The scandal flared up around the Bossard Art Center in Jesteburg after a swastika was discovered on the museum floor. The symbol associated with Nazism was noticed by museum worker Alexandra Aix as she was preparing for children’s art classes.
The barely visible swastika was on the mosaic floor in a prominent place for decades. The discovery, according to researchers, sheds a negative light on both the museum itself and its founders – Swiss artist Johann Michael Bossard (1874-1950) and his wife, Jutta Kroll-Bossard (1903-1996) In the second half of the last century, they built esoteric art complexes and set up a garden nearby.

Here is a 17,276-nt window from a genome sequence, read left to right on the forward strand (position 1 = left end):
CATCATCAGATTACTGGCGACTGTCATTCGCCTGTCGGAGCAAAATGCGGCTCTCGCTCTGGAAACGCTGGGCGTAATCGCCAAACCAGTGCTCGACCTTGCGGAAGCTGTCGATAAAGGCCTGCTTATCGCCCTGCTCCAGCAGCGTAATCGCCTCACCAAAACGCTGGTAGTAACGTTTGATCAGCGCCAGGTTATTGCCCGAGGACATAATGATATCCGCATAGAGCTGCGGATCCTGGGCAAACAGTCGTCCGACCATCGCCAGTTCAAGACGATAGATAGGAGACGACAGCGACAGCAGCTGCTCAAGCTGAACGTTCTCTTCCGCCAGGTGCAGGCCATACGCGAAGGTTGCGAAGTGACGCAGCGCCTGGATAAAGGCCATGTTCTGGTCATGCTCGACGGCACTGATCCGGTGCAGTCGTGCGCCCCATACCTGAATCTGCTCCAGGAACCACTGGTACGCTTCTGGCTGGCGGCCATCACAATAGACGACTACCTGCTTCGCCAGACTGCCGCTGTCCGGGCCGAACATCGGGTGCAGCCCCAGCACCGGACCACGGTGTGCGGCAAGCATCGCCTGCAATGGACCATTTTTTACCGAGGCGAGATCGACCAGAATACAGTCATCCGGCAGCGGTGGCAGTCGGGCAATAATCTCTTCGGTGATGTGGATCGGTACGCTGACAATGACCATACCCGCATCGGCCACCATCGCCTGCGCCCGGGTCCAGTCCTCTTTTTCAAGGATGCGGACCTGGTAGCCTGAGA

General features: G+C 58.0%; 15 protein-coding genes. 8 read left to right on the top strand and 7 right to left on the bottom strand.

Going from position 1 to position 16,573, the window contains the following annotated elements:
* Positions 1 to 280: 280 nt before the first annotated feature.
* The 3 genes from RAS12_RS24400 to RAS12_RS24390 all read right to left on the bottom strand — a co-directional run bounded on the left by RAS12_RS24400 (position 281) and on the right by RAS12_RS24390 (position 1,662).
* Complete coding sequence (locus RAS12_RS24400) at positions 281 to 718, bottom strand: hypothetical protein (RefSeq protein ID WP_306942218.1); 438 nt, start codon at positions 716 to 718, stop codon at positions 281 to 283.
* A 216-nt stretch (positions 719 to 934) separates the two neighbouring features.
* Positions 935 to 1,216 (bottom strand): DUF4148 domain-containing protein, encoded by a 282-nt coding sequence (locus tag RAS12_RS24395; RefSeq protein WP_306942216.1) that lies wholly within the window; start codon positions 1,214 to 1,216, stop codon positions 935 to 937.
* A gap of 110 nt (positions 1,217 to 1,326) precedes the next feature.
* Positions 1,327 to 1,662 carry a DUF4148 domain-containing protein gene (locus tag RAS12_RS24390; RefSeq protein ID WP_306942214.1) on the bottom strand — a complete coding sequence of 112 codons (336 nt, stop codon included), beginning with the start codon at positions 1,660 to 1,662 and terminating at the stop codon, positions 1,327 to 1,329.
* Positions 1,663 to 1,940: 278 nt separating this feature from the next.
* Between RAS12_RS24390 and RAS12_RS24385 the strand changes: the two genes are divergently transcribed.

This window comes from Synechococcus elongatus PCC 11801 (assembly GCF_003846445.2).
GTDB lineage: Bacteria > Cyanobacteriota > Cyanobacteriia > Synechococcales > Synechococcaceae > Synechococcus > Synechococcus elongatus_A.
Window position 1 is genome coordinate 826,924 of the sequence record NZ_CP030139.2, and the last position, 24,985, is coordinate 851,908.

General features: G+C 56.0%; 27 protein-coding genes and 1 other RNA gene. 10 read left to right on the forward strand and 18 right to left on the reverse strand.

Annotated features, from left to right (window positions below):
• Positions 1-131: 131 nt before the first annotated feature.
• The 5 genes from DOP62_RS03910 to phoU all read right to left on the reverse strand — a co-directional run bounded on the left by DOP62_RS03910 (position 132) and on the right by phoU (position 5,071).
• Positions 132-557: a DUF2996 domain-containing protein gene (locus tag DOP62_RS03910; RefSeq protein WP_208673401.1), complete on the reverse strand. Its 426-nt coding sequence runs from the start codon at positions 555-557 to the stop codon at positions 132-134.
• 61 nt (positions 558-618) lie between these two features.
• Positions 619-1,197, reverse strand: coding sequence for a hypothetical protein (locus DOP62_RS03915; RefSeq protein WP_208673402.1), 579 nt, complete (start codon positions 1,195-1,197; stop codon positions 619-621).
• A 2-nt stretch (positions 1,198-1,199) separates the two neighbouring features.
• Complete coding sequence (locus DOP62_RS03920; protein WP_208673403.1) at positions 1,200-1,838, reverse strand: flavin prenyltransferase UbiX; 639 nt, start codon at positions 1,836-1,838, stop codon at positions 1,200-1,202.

The swastika appeared on the floor supposedly after World War II. Anti-Nazi activists accuse the Bossards of sympathy for the Third Reich. Defenders of the museum creators refer to the book of 2018 “Bossards in the era of Nazism”. According to it, the artist’s family was more interested in the mythological meaning of the swastika than in its association with Hitler’s Germany. The museum is now conducting an independent investigation into the relationship of its founders with Nazism.